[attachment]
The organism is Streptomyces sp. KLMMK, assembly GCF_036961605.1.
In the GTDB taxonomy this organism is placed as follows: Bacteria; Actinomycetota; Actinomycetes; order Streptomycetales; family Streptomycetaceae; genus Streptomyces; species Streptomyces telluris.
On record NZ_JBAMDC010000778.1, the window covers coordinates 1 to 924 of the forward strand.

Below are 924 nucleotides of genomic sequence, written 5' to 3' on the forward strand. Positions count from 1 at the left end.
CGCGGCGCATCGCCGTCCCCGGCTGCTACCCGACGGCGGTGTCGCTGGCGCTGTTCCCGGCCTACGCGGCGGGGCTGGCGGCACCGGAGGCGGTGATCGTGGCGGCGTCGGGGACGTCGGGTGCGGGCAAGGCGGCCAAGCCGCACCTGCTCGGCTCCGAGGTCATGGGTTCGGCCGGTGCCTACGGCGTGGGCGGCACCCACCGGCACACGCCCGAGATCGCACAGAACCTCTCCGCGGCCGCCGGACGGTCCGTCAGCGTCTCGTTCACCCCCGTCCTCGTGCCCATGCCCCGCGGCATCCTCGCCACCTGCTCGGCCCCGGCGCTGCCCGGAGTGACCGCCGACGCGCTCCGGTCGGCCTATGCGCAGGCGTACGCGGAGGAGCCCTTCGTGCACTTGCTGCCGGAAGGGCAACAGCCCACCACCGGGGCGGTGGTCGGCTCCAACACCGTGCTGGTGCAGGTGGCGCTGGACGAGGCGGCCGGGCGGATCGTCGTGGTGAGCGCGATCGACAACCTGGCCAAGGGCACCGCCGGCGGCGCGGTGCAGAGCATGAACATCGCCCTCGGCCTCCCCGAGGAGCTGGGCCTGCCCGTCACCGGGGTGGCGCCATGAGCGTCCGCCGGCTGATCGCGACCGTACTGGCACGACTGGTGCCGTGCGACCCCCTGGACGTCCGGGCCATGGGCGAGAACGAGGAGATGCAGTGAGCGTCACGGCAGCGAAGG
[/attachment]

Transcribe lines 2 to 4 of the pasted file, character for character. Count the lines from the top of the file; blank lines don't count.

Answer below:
In the GTDB taxonomy this organism is placed as follows: Bacteria; Actinomycetota; Actinomycetes; order Streptomycetales; family Streptomycetaceae; genus Streptomyces; species Streptomyces telluris.
On record NZ_JBAMDC010000778.1, the window covers coordinates 1 to 924 of the forward strand.

Below are 924 nucleotides of genomic sequence, written 5' to 3' on the forward strand. Positions count from 1 at the left end.